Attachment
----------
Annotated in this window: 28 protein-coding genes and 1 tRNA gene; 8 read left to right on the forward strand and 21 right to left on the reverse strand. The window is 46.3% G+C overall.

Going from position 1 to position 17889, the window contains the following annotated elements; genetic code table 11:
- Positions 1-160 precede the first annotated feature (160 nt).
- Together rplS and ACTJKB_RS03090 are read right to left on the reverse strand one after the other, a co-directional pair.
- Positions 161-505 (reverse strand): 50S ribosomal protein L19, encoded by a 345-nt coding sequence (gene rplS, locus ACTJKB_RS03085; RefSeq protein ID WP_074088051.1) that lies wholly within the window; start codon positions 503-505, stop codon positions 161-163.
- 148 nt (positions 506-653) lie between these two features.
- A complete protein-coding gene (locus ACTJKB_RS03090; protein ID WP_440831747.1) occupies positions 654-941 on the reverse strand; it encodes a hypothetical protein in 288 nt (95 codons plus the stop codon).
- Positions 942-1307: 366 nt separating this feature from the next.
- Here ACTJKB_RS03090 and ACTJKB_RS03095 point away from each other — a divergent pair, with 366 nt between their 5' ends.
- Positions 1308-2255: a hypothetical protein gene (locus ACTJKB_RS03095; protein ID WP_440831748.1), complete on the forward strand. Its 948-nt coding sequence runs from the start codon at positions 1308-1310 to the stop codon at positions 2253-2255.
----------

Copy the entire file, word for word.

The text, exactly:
Annotated in this window: 28 protein-coding genes and 1 tRNA gene; 8 read left to right on the forward strand and 21 right to left on the reverse strand. The window is 46.3% G+C overall.

Going from position 1 to position 17889, the window contains the following annotated elements; genetic code table 11:
- Positions 1-160 precede the first annotated feature (160 nt).
- Together rplS and ACTJKB_RS03090 are read right to left on the reverse strand one after the other, a co-directional pair.
- Positions 161-505 (reverse strand): 50S ribosomal protein L19, encoded by a 345-nt coding sequence (gene rplS, locus ACTJKB_RS03085; RefSeq protein ID WP_074088051.1) that lies wholly within the window; start codon positions 503-505, stop codon positions 161-163.
- 148 nt (positions 506-653) lie between these two features.
- A complete protein-coding gene (locus ACTJKB_RS03090; protein ID WP_440831747.1) occupies positions 654-941 on the reverse strand; it encodes a hypothetical protein in 288 nt (95 codons plus the stop codon).
- Positions 942-1307: 366 nt separating this feature from the next.
- Here ACTJKB_RS03090 and ACTJKB_RS03095 point away from each other — a divergent pair, with 366 nt between their 5' ends.
- Positions 1308-2255: a hypothetical protein gene (locus ACTJKB_RS03095; protein ID WP_440831748.1), complete on the forward strand. Its 948-nt coding sequence runs from the start codon at positions 1308-1310 to the stop codon at positions 2253-2255.